The Regulation further indicates that the obligation to obtain the request or instruction of the customer shall be met for information sharing within the scope of outsourced services, if the outsourced service is not within the scope of the primary systems.

General Principles Regarding the Sharing of Confidential Information

The Regulation determines the general principles and procedures regarding the transfer of the confidential information as well as specific issues related to the sharing to be made in exceptional cases.

In principle, the Regulation emphasizes that customer secrets and bank secrets should be transferred in accordance with the principle of proportionality, limited to specified purposes, and necessary for those purposes. Furthermore, it is pointed out that if the purposes in question could still be achieved when the shared data is aggregated, anonymized or pseudonymized, these methods should be applied. It is also obligatory to comply with the general principles[4] regulated under Article 4 of Law No. 6698 while sharing confidential information of real person customers. On the other hand, the domestic or cross-border transfer of the personal data with regard to health and sexual life are strictly prohibited even if such personal data are considered as customer secrets.

Pursuant to Article 6, in line with Article 73/3 of the Law, data and information classified as customer secrets cannot be shared with third parties resident in Turkey or abroad, without a demand or instruction received from the customer, even if the customer’s explicit consent is taken pursuant to Law No. 6698, except for the cases and events exempted from the confidentiality obligation.

Customer requests and instructions may be in written form or be received through data storage, provided that it could be proved. Furthermore, if interaction with bank, payment service provider, or payment or messaging systems is necessary due to the nature of the transaction, and disclosure of the customer secret is mandatory for the completion of the transaction, such as domestic/international fund transfers, international letter of credit, letter of guarantee and reference letter, initiation of the transaction or order entries through distribution channels of electronic banking services by the customer for transactions will constitute customer request or instruction. It is clear that especially this sub-Article will shed light on the applications of the banks.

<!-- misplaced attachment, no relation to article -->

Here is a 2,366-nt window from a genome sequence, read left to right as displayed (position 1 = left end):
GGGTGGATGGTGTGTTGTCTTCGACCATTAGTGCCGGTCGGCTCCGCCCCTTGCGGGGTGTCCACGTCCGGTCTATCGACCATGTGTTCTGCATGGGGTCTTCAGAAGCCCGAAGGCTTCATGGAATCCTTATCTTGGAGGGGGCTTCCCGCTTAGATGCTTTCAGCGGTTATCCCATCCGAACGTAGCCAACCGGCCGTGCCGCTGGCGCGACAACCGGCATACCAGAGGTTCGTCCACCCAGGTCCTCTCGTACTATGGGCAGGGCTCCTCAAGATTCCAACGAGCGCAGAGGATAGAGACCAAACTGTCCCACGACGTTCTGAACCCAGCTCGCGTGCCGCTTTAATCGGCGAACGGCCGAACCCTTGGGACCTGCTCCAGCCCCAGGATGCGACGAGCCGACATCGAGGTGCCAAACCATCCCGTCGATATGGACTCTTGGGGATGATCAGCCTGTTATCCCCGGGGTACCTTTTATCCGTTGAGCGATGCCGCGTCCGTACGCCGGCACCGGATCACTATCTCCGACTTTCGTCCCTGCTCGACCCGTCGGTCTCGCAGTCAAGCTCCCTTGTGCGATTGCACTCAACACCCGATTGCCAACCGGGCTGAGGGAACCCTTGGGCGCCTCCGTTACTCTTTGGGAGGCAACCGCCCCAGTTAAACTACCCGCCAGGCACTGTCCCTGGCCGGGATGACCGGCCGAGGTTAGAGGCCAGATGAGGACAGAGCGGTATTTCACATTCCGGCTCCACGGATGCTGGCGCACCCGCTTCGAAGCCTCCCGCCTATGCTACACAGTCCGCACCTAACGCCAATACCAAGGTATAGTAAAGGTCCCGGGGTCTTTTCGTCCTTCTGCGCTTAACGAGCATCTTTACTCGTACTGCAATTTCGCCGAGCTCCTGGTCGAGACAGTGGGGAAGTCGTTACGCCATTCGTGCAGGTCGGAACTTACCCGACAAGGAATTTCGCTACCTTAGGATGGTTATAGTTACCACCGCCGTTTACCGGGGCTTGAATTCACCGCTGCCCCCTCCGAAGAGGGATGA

Information Sharing Committee

Another change stipulated by the Regulation is the information sharing committee. Hereunder, the banks are obliged to establish an information sharing committee that will be responsible for coordinating the sharing of the confidential customer information and bank secret, and evaluating the appropriateness of the sharing requests. The Regulation also determines that this committee, as a minimum, shall consist of representatives of the business line, internal control unit, compliance unit, legal unit and related asset owners who request information sharing or from which information is requested.

In addition, with the enactment of the Regulation, the details of the sharing information, including a copy of the confidentiality agreement regarding the transfer made in some cases accepted as an exception to the confidentiality obligation, and the technical and administrative measures taken are requested to be reported to the Banking Regulation and Supervision Agency in six-month periods.

Conclusion

As stated in the justification of the Regulation, it is aimed that the provisions of this Regulation, which are anticipated following the latest amendments in Article 73 of the Law, will guide the banks in domestic and cross-border transfers and eliminate any hesitancy that may exist in practice. The impact of the draft Regulation, which was published by the BRSA on their website and opened for public opinion, on the sector practices will be seen with the enactment. As per the announcement of the BRSA, the opinions with regard to the Regulation may be sent through e-mail. Therefore, it should be noted that the version to be entered into force may vary.

[1]Law No. 7222 regarding the amendments to the Banking Law and certain other Laws entered into force after being published in the Official Gazette dated 25.02.2020 and numbered 31050. https://www.resmigazete.gov.tr/eskiler/2020/02/20200225-12.htm  (Access Date: 29.03.2021).

[2] https://www.bddk.org.tr/Mevzuat-Kategori/Duzenleme-Taslaklari/11 (Access Date: 29.03.2021).

[3]Regulation on Internal Systems of Banks and Internal Capital Adequacy Assessment Process (ISEDES Regulation) was published in the Official Gazette dated 11.07.2014 and numbered 29057 and entered into force, https://www.mevzuat.gov.tr/File/GeneratePdf?mevzuatNo=19864&mevzuatTur=KurumVeKurulusYonetmeligi&mevzuatTertip=5 (Access Date: 29.03.2021).

[4]Pursuant to Article 4 of Law No. 6698; “a) Lawfulness and fairness; b) Being accurate and kept up to date where necessary; c) Being processed for specified, explicit and legitimate purposes; c) Being relevant, limited and proportionate to the purposes for which they are processed; d) Being stored for the period laid down by the relevant legislation, or the period required for the purpose for which the personal data are processed.” https://www.resmigazete.gov.tr/eskiler/2016/04/20160407-8.pdf (Access Date: 29.03.2021).